“When it comes to breastfeeding,” author Shannon Payette Seip opens If These Boobs Could Talk, “people want to know: How is baby doing? Is she latching on? Is he eating well? How is baby’s weight gain?” Her wry lament continues: “Baby this, baby that. Baby, baby, baby.”
Baby indeed: Seip is onto something more than just the underappreciated toll nursing takes on a new mother. Note her usage of baby: “How is baby doing?” and “How is baby’s weight gain?” Not my baby. Not your baby. Not the baby. Not Baby with a capital B. Not even a baby with a name. Just the unmarked baby, a noun as naked as a newborn. What is going on with this—let’s call it “undetermined”—baby?
The undetermined baby is increasingly prevalent online. Take mom blogs. An article on Mom.me addresses “Why Is Baby Crying? There’s an App for That.” Circle of Moms takes up this question on its forum: “When is baby old enough for juice or other beverages?” On social media, tweeters ask new mothers, “How is baby doing?”
In an extended example in the Huffington Post, Raquel D’Apice puts to rest patronizing queries about how she spends her days with baby as a stay-at-home mother. Here’s an entry in her punchy blow-by-blow:
10:05. Get bored of playing with baby. Attempt one of the things from overzealous to-do list. Baby immediately crawls out of my vision and begins eating dog food. I abandon list and pull the dog food out of his mouth. He becomes sad. I cheer up baby by pretending to eat his hands.
Surely all these babies have names. They belong to parents. They even have a sex. So is this plain baby an outgrowth of our digital shorthand, like the nuts-and-bolts telegraphy of a text message, the get-to-the-facts stenography of emails, the hashtagged, emojied cipher of 140-character bursts of communication? Does the modern, busy parent have no time or patience for grammar?
Perhaps internet language exerts an influence on it, but the undetermined baby isn’t purely motivated by the economy of tech talk. For one, many users still drop articles and pronouns from baby in tweets well before they run up against any character limits. For another, longer texts employ the nominally nude baby as well. A section in a pressure cooker cookbook, for instance, offers advice about “when it is time to feed baby.” Your Baby’s First Year for Dummies notes how many hours “baby should be sleeping” each night. Plus, Google Books yields many examples that predate the internet, including one that reaches back into the late 19th century, well before a famous 1949 example from film, And Baby Makes Three.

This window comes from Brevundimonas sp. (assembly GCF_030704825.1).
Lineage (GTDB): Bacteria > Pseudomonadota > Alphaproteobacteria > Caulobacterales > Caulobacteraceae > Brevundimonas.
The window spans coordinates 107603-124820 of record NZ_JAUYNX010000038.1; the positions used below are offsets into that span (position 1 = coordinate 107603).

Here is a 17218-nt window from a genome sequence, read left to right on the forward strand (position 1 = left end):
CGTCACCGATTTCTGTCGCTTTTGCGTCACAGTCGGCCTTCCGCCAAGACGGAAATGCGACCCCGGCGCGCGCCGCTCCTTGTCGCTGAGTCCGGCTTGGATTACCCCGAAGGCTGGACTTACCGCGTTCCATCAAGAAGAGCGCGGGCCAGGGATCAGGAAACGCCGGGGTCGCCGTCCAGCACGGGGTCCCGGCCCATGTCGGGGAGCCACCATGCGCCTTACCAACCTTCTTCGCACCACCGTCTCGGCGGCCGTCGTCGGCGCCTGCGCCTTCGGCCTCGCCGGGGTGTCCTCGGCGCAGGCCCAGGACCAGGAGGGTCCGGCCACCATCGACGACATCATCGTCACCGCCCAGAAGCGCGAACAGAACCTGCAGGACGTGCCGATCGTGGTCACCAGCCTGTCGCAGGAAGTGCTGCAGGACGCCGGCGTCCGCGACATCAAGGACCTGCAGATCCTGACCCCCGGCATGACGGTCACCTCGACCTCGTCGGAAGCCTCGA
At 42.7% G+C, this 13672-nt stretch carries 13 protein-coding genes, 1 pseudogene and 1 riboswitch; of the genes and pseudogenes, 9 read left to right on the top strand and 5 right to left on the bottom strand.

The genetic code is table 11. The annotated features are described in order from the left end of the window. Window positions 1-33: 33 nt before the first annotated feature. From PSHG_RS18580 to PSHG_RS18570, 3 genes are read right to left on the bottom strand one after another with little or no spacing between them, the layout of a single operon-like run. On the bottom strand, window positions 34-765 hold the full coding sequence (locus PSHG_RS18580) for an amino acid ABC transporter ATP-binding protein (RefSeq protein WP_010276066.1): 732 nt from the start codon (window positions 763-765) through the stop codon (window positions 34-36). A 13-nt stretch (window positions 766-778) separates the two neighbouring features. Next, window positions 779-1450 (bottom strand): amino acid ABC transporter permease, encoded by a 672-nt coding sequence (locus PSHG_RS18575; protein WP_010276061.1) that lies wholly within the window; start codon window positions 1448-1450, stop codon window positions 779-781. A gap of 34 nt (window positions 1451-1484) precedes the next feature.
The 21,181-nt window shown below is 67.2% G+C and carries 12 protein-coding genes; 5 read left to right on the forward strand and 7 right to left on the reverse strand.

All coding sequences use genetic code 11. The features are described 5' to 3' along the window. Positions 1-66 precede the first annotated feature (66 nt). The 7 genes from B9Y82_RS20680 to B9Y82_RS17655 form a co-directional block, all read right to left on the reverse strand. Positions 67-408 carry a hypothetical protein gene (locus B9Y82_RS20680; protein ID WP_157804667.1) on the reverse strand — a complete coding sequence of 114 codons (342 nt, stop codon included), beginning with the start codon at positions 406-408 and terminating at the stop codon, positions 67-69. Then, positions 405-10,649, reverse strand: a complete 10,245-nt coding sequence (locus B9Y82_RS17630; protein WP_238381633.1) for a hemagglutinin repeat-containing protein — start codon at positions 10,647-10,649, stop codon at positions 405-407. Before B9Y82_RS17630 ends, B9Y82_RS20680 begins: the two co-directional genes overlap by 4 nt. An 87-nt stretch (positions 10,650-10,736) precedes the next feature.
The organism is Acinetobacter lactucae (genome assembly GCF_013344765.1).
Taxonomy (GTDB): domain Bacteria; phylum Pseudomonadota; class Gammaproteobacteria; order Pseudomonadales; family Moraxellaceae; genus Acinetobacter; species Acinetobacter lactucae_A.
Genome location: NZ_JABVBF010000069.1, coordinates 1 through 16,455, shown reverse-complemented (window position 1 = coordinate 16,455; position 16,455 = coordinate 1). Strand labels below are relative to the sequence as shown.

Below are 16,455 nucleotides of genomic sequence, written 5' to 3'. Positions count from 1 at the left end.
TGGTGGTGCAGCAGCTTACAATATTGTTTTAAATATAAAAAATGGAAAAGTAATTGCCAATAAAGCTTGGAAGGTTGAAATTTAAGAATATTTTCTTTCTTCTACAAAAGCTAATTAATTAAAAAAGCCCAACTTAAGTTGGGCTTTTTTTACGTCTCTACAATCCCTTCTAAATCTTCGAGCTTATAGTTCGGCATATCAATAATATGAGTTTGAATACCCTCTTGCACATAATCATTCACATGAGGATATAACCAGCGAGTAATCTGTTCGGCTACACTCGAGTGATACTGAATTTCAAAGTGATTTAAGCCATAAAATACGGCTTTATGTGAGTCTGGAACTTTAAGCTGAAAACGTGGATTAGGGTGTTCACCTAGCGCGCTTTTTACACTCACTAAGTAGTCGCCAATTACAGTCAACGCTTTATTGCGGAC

Perhaps the undetermined baby is just cutesy baby talk? Infant-directed speech does feature a simplified grammar, including the omission of more complex parts of speech in favor of a sweet-voiced, streamlined SVO. And certainly many parents coo such utterances as “Time for baby’s bath” to their babies. Yet in the instances we’ve seen so far, adults aren’t directing their language at infants. They’re addressing each other, grown-up to grown-up.
So is this baby a term of endearment, a pet name? No doubt parents—and their friends and family—express intimacy when they post “Baby is happy” on Facebook. Some couples even display a similarly silly (or saccharine) baby talk with mommy, wifey, daddy, and hubby: “I love it when hubby brings home pizza!” But unlike these usages, baby is employed in far more (and far more serious) contexts. Here’s a passage on pregnancy from the Australian website Virtual Medical Centre:
In terms of routine tests there is an anatomy scan done at about 19 weeks or so and that is an ultrasound scan to have a look at how the development of the baby is going because by that stage baby is fully formed. Obviously baby is not fully grown, but is fully formed.
The author even switches between “the baby” and “baby” in the same sentence. This is significant, for it evidences that baby has its own subtle grammar.
Grammatically, the undetermined baby is acting like a proper noun—a name, which doesn’t require a determiner like an article or possessive pronoun. Say baby’s name is Caleb. Your mother could FaceTime you eager “to see baby.” We can substitute Caleb for baby and the meaning is unchanged. (I suspect the undetermined baby originates either as such a substitute, a way for parents and professionals to refer to the as-yet-unsexed, prenatal child in a humanizing manner, or as a shortened attributive phrase, e.g. baby boy or baby girl.) But say you are in the waiting room at your doctor’s office and you pick up a pamphlet. “So You’re Having Baby?” you read, furrowing your brow. We wouldn’t say this. We wouldn’t say “So You’re Having Caleb?” Because the undetermined baby refers to a very particular kind of baby.
The undetermined baby—if your childless male author can risk mansplaining the evidence—is the baby of the collective experience of infancy, that joyous tumult when a living, breathing, screaming, shitting being is completely dependent on the new parent to mind-read its every need. With the undetermined baby, parents can index their idiosyncratic efforts of managing a soon-to-be-born or newborn while simultaneously appealing to a broader community of baby whose parents survived it before them.
Compare, then, the different signals each of these baby usages might send out in an online message board. When is a baby ready to eat solid food? This has the generic abstraction of a Wikipedia page. When is my baby ready to eat solid food? This depends on your baby. But when is baby ready to eat solid food? This sounds a communal note, inviting dialogue, identification, and, as ungrammatical, infantilizing, or internet-y as the undetermined baby may feel to some, the wisdom of experience. The undetermined baby, it turns out, is quite determined.